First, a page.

As Spahn further announced, the federal government is now also relying on drugs that can cause a milder course of the Covid infection. The Ministry of Health bought 200,000 cans of the corresponding preparations for 400 million euros. According to the ministry, these are contingents of two different drugs that contain antibodies. “According to the available studies, the medication could possibly help to limit the amount of virus in the body and thus have a positive influence on the course of the disease,” said a ministry spokeswoman. Former US President Donald Trump is said to have been treated with such a preparation when he contracted the corona virus.


Classification by the Protection of the Constitution: Suspected case of AfD

The protection of the constitution has been investigating for two years, now it apparently wants to declare the party a suspected right-wing extremist. The announced lawsuits.

Attention, Alexander Gauland: The Office for the Protection of the Constitution has you in its sights! Photo: Kay Nietfeld, dpa

BERLIN taz | The Office for the Protection of the Constitution obviously wants to classify the AfD as a suspected right-wing extremist case in the coming week. The taz learned this from security circles. The secret service believes that right-wing extremists in the party are so formative that monitoring the party as a whole is justified. Intelligence means such as telephone surveillance or informants can then be used against the AfD.

Two years ago the Federal Office for the Protection of the Constitution classified the AfD as a test case. The right-wing extremist “wing” around Björn Höcke and Andreas Kalbitz and the AfD youth were already classified by the secret service as a suspected case, one level higher. In March 2020, the Office for the Protection of the Constitution even declared the “wing” to be a full object of observation: it was a “proven extremist effort”.

The “wing” officially dissolved as a result. His supporters around Björn Höcke remained active in the AfD. Only co-leader Andreas Kalbitz was excluded from the party for formal reasons. Since then the question has been: How great is the influence of the right-wing extremists on the party as a whole?

The Office for the Protection of the Constitution has been checking this since the first classification in 2018 and gave itself two years – which are now over. The Federal Office is said to have submitted an approximately 1,000-page report to Federal Interior Minister Horst Seehofer. It apparently stated that the former “wing” supporters continued to be influential in the party. At the beginning of next week, the Office for the Protection of the Constitution will meet for a round of officials after which the classification could be announced.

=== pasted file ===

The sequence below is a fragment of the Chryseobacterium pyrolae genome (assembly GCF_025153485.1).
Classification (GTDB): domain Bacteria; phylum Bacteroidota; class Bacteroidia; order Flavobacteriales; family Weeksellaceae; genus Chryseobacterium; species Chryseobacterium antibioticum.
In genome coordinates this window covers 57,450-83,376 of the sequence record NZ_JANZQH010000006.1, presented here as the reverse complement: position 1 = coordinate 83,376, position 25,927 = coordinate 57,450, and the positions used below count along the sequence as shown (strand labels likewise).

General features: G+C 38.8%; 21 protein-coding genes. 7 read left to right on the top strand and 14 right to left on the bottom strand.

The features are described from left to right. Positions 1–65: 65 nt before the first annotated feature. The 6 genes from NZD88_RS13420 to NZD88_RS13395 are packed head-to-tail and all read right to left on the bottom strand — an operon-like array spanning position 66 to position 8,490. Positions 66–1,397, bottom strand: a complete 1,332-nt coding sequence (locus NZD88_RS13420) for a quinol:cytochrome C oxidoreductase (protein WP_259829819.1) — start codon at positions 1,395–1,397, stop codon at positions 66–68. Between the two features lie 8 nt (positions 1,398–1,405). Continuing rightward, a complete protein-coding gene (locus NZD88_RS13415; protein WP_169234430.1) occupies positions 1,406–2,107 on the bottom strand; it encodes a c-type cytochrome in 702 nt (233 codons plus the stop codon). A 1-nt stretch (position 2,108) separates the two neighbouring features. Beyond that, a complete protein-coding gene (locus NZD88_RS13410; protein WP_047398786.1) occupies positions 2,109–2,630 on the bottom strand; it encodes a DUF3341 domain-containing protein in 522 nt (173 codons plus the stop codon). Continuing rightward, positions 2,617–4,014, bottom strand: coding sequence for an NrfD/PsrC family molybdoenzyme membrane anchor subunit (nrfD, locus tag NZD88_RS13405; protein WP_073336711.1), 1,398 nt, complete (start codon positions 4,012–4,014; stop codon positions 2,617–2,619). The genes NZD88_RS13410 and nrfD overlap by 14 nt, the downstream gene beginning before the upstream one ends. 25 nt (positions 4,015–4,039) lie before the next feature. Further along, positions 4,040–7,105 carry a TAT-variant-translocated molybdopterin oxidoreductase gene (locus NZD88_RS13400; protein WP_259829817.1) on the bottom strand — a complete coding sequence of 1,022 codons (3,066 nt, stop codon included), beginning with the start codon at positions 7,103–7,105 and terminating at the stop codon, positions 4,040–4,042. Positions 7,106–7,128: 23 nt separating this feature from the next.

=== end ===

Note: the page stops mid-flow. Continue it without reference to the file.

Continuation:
Checked for two years

The AfD had also founded a working group months ago to repel an observation by the constitution protection. In the event of a classification, she announced lawsuits against it. At the last federal party conference, party leader Jörg Meuthen spoke out strongly against right-wing extremist tones in his party. One last evasive maneuver – in vain.

When reporting the approaching classification, AfD boss Tino Chrupalla told the taz: “We will, as we have repeatedly announced, take legal action against it.” Party vice-president Stephan Brandner also emphasized: “Everything has already been prepared. We expected that. The protection of the constitution is used politically in the year of the federal election. ”The Brandenburg AfD is already taking legal action against their observation. On Tuesday she wanted to file an organ dispute with the state constitutional court and a complaint before the administrative court. As the regional association announced, an interim order is being sought to prohibit the Brandenburg Ministry of the Interior from reporting on the classification.

The Brandenburg State Association has been monitored by the Office for the Protection of the Constitution since last June. The Thuringian secret service had previously classified Björn Höcke’s regional association there as a suspected right-wing extremist.


Scheuer blocks toll investigators – politics

A few days before the showdown to clear up the toll debacle in the Bundestag, a tough argument broke out between the Bundestag member and Federal Transport Minister Andreas Scheuer (CSU). According to information from Süddeutsche Zeitung Scheuer blocks the work of a special toll investigator. The FDP, the Greens and the Left had used him to check Scheuer’s MP mailbox. The goal: to find out whether it was used as a secret communication channel to exchange sensitive toll information.

But the minister lets the lawyer and former Green Bundestag member Jerzy Montag appear as an investigator. This is the result of a current interim report to the Bundestag’s toll investigation committee. The minister has for the time being revoked his consent to view the e-mails, it says.

At first, Scheuer agreed to the viewing of his mailboxes

The report describes the explosive processes in detail. A first meeting with Scheuer on December 1st took place “in a collegial and extremely friendly atmosphere”, noted Monday in the paper. Scheuer had promised “his consent to the viewing” of his MPs and other mailboxes. But shortly before Christmas comes the U-turn: The ministry announced that Scheuer is “postponing” his consent to the viewing of the e-mails. Reason: He wants to await a decision by the Federal Court of Justice on a lawsuit by the opposition. A second appointment with the investigator was canceled and with it the search for important e-mails before the decisive questioning of Scheuer on this Thursday in the Bundestag.